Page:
Every show brings its own challenges, and with the plays collected for our upcoming Retro Radio Hour I encountered some that were new to me.

When working on larger scale shows like Doubt, Hairspray or Arsenic and Old Lace, I often found I didn’t have time to do all I wanted to do. Character exercises were neglected, and warm-ups abandoned in favour of instead focusing on blocking, or a specific moment that was troublesome to an actor. I had hundreds of ideas that had to be narrowed down to dozens, and even then rarely explored fully. The biggest creative challenge was knowing when to not bring up something that might have lead to an interesting discussion, simply because we needed to focus our energy elsewhere.

This wasn’t quite the same for some of the smaller one acts, like Plasterface, Pigeons In Love or Bucket. Here, timing seemed more important than character because everything was just a snippet of a larger picture, tiny vignettes that were sometimes more visually interesting than thought-provoking. Here we spent significant time discussing what we wanted to come across, and then working to find ways to make that read onstage, in simple, clear terms. It may sound less creative, but it was actually a very helpful process, and something I keep in mind now when working on larger projects as well – it’s all well and good to have grand ideas and intention, but the audience needs to understand where that’s all coming from too.

Other short plays like Noble Savages and Children Don’t Cry provided different challenges, like simply understanding what the hell the writer intended. We spent countless rehearsals just talking about possible scenarios, and in the end decided we need to just pick one and stick to it. Thankfully, it worked.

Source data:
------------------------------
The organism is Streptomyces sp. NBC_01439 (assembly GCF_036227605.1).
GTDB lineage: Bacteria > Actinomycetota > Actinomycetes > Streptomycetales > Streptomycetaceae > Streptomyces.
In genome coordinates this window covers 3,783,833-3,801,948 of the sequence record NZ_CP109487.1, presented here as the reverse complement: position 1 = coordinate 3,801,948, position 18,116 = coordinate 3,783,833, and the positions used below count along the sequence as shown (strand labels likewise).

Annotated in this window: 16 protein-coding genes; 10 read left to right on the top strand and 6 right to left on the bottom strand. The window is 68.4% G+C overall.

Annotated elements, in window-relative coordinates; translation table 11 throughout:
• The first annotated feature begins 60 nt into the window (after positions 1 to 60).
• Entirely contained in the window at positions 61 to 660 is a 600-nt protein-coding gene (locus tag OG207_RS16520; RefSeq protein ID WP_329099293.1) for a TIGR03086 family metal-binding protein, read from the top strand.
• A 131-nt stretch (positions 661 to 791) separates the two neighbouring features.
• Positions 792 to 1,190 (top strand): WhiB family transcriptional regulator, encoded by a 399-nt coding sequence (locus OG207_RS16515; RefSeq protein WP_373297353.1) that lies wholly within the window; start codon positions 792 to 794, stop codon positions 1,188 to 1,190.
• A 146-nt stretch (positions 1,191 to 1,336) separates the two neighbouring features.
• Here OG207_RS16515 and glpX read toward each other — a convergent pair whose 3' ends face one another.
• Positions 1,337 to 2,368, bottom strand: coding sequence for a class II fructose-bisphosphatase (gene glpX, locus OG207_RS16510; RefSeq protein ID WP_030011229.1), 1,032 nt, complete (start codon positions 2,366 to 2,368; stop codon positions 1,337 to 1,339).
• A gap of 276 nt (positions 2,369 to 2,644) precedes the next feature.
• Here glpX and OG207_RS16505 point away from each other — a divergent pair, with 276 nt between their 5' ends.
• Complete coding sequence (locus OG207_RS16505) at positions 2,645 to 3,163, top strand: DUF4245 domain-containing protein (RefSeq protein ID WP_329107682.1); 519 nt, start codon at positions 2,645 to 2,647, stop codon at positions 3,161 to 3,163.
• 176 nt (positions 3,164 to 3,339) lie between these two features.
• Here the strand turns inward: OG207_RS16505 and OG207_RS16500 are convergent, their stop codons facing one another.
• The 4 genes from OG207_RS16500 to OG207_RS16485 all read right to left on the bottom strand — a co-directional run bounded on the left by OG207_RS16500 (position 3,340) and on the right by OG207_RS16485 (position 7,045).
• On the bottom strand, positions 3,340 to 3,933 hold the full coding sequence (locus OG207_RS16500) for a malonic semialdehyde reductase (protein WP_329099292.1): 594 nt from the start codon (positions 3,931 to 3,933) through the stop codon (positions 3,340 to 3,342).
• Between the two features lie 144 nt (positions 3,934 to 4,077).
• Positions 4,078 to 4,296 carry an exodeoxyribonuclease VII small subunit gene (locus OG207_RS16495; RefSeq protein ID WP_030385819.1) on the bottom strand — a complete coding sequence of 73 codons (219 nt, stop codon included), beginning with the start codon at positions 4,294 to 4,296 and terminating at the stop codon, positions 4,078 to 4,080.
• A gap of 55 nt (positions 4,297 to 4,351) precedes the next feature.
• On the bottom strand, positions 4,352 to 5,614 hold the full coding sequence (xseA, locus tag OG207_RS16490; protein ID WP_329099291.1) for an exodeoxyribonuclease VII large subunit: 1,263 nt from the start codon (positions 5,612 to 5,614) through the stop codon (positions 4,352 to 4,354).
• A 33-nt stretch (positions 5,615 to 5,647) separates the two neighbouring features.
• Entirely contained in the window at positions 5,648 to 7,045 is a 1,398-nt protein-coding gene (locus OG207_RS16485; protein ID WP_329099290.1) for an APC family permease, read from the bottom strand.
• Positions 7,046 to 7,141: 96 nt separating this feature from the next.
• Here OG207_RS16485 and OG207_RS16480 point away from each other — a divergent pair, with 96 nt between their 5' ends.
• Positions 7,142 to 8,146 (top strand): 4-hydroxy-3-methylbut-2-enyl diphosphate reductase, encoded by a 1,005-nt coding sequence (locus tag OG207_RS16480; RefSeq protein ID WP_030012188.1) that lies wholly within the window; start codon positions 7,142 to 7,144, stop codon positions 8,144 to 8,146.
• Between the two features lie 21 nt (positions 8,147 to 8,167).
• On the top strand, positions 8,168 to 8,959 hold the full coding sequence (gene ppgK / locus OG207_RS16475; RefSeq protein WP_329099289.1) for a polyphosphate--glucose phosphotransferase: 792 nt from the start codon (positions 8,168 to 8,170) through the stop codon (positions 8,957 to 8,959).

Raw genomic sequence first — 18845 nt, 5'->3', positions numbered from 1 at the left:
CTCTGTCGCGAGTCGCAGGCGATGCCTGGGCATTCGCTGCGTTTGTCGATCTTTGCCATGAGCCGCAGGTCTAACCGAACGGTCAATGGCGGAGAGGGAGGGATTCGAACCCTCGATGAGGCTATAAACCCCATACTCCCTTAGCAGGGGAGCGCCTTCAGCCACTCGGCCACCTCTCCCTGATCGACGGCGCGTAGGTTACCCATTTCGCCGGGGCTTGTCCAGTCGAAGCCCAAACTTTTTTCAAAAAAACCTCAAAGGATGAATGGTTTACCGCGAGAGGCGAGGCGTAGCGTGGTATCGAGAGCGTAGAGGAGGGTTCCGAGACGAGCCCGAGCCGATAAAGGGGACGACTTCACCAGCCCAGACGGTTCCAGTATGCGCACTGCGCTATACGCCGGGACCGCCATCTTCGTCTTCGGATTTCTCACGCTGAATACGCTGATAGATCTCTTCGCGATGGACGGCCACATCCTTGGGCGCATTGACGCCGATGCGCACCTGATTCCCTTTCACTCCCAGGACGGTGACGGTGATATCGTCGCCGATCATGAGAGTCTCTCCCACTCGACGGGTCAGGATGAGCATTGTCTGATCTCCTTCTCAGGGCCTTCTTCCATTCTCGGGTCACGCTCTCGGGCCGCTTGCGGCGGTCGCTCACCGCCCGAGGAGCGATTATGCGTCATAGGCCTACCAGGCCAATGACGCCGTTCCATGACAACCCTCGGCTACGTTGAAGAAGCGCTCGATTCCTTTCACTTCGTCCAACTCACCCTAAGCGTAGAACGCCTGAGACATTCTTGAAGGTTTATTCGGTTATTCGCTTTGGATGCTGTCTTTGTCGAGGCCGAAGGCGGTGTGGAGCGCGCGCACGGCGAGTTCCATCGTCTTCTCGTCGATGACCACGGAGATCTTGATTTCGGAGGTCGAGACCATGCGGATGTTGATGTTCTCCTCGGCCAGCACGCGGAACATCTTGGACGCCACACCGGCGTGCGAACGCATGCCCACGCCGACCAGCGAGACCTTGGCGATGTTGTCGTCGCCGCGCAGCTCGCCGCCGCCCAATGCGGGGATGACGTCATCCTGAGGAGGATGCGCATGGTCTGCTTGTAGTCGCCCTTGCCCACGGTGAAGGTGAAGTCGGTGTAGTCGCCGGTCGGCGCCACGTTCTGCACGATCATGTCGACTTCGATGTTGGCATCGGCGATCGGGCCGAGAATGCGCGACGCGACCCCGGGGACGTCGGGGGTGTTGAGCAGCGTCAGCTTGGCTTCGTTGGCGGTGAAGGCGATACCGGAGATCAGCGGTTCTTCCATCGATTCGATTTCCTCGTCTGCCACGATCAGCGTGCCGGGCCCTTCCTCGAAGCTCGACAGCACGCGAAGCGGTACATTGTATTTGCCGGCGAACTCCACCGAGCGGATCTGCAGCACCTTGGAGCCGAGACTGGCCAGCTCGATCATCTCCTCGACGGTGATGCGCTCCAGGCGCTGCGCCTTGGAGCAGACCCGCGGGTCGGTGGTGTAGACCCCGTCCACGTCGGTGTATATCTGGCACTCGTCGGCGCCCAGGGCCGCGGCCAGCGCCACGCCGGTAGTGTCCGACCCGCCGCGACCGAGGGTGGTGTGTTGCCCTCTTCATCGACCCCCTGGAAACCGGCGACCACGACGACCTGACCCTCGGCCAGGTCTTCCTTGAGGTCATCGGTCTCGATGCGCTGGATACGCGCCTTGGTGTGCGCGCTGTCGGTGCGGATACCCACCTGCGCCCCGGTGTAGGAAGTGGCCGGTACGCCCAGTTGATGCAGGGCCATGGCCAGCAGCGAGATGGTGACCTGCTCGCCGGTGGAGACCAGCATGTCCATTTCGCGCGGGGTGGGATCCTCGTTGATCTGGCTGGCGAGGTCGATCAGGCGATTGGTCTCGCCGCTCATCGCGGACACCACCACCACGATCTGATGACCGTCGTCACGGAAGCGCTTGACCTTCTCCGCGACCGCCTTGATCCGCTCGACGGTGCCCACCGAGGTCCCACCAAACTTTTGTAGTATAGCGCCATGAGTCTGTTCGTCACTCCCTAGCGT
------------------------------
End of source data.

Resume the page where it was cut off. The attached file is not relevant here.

But now, working on 5 very different scripts at once (not to mention rehearsing the songs, worrying about schedules, marketing the show and trying to keep costs down so we can actually PROFIT from this – a rare thing in theatre) I have problems I’ve never faced before. The main one being, how do I get across to my actors the sound and style I’m looking for, without simply making them mimic?

I’ve tried very hard in the last couple years to eliminate “do this” from my directing vocabulary. While it’s sometimes very hard to step back and watch someone do something one way, when you know (or so you think) they’d be better if they’d “just do it more like this”, I’ve found that ultimately, letting my actors find things themselves makes for much happier people and much better results. I’ve tried to keep all my directing to asking questions (even if they are rather pointed, like, “are you thinking of something right now? or just trying to look like you’re thinking of something?”, you know who you are :-P) and suggesting scenarios, often playing devil’s advocate for the sake of conversation. However, in this limited time frame, and with scripts that are little more than soap operas (funny ones, it’s true, but still simplistic), I’ve found I need a new method of directing.

At first, I felt a little useless at rehearsals; as there was no real character work being done (aside from deciding on the kind of voice someone would be doing), I didn’t have much to contribute past, “good job” or “we need to tighten that up”. As someone who likes to really get into the text I found that rather frustrating. However, as time has gone on, I’ve found it’s actually really interesting to watch a group of people collectively form a play. By taking a step back as a director, my actors, more than ever, were left to explore things on their own. While this is something I always encourage, here the tight time frame meant that there wasn’t any real discussion about it, they just each adjusted themselves slightly with each reading. What’s really amazing is, they seem to all sense the same thing, and each one gets better, and moves more towards the same unified piece on their own, without even discussing it! While it may minimize my role, it’s been great to see confirmed the thing I’ve suspected for a few years now; the best thing I can do as a director is to cast amazing actors and let them do their thing. My shows have turned out great because my actors are always great, and I can’t wait to watch them rock these shows again, come May 11.